7. In response to Xrlq:

    I think the situation you describe does exist. I get very little spam on my work or home email account. Most of it is stuff I expect to get based on the organizations I’ve volutarily had business contacts with. I suspect, however, that if you have a ‘free’ hotmail or yahoo account, you probably are one of those people who gets inundated with spam. Why on earth would anyone provide you a ‘free’ email account unless they were planning to use it to subject you to advertisements? It’s the same reason you can get broadcast radio and TV for free.

    In my post above, I puzzled over the ownership issue because, unlike an apartment or rental house, there is no explicit contract or legal regulation stating you have a ‘no trespass’ right included with your email account. I followed that with ‘In any case…’ because to the extent that the ISP provider is considered the ‘owner’ they can choose to sell or not sell that ‘no trespass’ right to you. My main point however is that the nature of email makes it difficult to indicate to unwanted solicitors that their solicitations are unwelcome. Even your home phone is not analogous to this situation, because you can refuse to answer it. However every spam you get takes up a certain amount of your rented email storage space and is therefore a potentially unauthorized use of property that does not belong to the sender.

    I do agree however with the sentiments also expressed by other posters that this should be a matter left to private individuals to work out – if we let the government regulate it they will find a way to either screw it up or invade or privacy unnecessarily, or both.

  8. Jim-

    You said…

    “I’m not so sure I’m comfortable with the concept that unwanted email is trespassing, but I’m not sure why. I guess it depends on who actually owns the email account – it probably technically belongs to your ISP, you’re just ‘renting’ it from them.”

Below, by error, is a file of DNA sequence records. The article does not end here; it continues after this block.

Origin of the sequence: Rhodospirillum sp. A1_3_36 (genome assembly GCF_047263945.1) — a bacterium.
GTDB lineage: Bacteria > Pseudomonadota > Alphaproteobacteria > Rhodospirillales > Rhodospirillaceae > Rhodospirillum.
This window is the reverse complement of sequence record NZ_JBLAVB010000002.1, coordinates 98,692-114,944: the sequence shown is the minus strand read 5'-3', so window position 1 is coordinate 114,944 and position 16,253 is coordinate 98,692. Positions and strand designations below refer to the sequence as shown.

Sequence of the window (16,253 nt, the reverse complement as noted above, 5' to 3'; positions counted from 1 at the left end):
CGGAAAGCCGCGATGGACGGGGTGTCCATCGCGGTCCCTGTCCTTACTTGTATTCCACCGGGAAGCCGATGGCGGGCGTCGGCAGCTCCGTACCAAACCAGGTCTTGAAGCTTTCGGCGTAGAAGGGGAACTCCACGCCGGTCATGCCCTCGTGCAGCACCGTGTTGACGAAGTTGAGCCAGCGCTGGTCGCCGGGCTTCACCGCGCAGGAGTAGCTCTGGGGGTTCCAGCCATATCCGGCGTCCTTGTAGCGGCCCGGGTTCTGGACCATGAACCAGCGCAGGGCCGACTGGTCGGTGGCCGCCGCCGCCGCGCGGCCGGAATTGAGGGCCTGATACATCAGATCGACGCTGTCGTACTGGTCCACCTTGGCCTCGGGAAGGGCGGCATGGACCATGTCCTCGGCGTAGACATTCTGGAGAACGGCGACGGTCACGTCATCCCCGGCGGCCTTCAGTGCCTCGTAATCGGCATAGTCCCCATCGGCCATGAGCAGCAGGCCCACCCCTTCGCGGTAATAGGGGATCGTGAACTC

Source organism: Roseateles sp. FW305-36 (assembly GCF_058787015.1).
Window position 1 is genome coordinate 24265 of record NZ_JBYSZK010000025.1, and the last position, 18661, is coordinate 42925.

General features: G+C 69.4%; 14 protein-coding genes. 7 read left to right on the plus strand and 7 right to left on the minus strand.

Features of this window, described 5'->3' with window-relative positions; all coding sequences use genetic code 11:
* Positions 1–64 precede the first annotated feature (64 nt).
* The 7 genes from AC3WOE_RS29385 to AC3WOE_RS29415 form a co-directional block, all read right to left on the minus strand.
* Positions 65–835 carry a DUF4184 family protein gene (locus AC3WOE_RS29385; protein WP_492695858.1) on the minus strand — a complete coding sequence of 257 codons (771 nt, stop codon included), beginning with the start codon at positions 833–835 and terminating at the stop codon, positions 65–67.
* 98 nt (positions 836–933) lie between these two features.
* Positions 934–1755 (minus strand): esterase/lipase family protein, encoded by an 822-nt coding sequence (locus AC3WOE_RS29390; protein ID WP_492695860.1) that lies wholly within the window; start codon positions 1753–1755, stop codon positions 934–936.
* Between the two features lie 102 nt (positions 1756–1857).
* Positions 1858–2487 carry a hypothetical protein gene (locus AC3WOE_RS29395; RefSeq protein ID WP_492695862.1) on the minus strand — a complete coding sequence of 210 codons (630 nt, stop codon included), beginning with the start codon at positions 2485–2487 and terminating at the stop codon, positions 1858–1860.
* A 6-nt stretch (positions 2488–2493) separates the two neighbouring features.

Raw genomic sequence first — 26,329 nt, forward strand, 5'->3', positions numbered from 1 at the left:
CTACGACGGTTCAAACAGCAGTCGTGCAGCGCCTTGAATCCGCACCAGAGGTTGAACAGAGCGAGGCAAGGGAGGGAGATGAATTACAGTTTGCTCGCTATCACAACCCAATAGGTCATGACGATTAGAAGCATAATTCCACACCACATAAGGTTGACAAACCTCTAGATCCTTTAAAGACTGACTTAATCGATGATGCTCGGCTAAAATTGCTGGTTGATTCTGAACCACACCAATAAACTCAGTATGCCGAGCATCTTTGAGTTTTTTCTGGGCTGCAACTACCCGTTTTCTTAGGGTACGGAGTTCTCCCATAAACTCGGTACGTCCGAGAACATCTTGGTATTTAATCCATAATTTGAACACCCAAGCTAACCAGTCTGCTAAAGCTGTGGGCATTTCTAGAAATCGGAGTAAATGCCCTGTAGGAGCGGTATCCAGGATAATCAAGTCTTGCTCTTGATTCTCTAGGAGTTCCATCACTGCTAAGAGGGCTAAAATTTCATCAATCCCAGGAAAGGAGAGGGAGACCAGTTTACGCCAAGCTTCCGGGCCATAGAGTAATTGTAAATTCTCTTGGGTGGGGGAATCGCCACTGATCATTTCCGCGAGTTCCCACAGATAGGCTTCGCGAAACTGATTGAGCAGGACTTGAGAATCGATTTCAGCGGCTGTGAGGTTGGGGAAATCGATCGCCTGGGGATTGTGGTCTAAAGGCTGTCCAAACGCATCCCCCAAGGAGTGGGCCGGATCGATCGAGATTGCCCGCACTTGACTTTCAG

So far this year I have received 4437 messages on my primary account – that’s a little over 63 unwanted messages per day.

    I pay a monthly fee for mail service, so I am entitled to a certain amount of space on the server as well as a certain amount of bandwidth. Every unsolicited email takes up space that I could be using and when the mailbox fills up, important mail gets bounced.

    So then I download the mail to my PC so that I can read it. My PC is my property – and they are now taking up space in a very physical way – just like a trespasser.

    Also, I pay for the service, and I can’t conveniently screen each message before I download it so I am forced to wait for all of the spam to download.

    So here I sit in my rented apartment. The front door is unlocked. Can a salesperson walk inside and start taking up space? I am renting after all. What should I do if this happens? Is it wrong if I object?

    “In any case perhaps the problem is that email is not currently configured to put up the equivalent of a ‘no solicitors’ sign.”

    Spammers don’t care. If you call the cops on a solicitor they *might* show up and take a report. If you report a spammer, 90% nothing happens. And in the cases where something does happen, an account is simply terminated a week or two after the actual offending email was sent (and the payload has been delivered).

    To truly fight Spam, it must be preemptive so that it never reaches my machine.

    Only ISP’s can truly fight Spam – but they aren’t interested because spammers pay them money to stay in business.

    “You have to send a note to that person first or manually add their address in order to receive mail. Seems simple enough, perhaps such an email program already exists?”

    You are talking about whitelisting. It’s a real pain. Just about everyone I know has 5 or 6 email addresses that they send mail from. I would need to approve each. That might take more time than spam. And what about strangers? Should we all crawl into a hole just because some unemployed mental midget likes to spend his/her day bothering people?

    For what it’s worth, telemarketers are trespassing too.

    Later,
    Neb

  9. Warren-

    “You people think the giving the government the power to regulate email is a GOOD thing?”

    No. Nobody said that.

    I do think that companies should stop taking money from Spammers, and when pestilence comes from a node of the Internet, it should be shut off until the infection stops. This goes for Spam and Denial of Service Attacks as well.

    In this case the free market gets you Spammed. I’m paying to receive Spam and Spammers are paying to Send it. ISP’s just suck up the cash and laugh.